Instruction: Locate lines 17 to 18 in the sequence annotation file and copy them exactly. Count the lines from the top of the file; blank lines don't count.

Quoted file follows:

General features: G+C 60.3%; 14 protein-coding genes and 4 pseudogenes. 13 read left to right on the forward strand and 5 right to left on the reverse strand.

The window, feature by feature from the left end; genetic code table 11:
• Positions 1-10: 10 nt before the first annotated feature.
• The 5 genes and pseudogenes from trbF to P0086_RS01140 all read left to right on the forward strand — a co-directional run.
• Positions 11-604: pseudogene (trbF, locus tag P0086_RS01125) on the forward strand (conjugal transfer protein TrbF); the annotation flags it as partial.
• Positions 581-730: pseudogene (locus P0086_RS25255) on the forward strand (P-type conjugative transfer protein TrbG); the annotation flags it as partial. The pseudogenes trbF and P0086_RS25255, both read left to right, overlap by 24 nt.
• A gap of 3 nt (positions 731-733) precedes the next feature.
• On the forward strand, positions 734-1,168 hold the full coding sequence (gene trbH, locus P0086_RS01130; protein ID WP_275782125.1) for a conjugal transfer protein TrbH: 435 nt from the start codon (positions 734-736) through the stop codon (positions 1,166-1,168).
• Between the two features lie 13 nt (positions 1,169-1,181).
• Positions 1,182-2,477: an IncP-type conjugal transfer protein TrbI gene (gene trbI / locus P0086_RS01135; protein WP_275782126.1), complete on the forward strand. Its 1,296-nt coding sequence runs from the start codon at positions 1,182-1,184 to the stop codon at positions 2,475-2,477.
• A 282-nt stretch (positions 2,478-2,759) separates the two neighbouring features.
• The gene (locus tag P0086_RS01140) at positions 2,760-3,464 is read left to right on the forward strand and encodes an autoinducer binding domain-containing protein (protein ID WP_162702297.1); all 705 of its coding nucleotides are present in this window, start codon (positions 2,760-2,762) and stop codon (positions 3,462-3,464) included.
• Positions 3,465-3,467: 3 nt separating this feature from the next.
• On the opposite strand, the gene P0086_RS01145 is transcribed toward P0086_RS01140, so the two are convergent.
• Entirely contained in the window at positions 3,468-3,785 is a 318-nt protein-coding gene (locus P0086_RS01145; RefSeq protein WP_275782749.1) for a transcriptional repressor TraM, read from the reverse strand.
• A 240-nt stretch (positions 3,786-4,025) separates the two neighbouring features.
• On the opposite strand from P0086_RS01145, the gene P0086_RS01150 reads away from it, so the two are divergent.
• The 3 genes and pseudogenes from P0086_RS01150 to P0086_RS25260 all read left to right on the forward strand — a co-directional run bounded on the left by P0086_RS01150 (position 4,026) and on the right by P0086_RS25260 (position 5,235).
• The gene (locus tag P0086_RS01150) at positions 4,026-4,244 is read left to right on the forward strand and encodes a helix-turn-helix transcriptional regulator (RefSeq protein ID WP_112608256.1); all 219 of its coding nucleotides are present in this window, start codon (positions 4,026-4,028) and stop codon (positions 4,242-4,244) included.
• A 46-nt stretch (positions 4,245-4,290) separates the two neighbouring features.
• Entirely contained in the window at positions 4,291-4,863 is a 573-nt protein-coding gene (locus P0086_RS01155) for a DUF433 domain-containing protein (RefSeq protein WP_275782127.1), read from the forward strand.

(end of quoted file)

• On the opposite strand from P0086_RS01145, the gene P0086_RS01150 reads away from it, so the two are divergent.
• The 3 genes and pseudogenes from P0086_RS01150 to P0086_RS25260 all read left to right on the forward strand — a co-directional run bounded on the left by P0086_RS01150 (position 4,026) and on the right by P0086_RS25260 (position 5,235).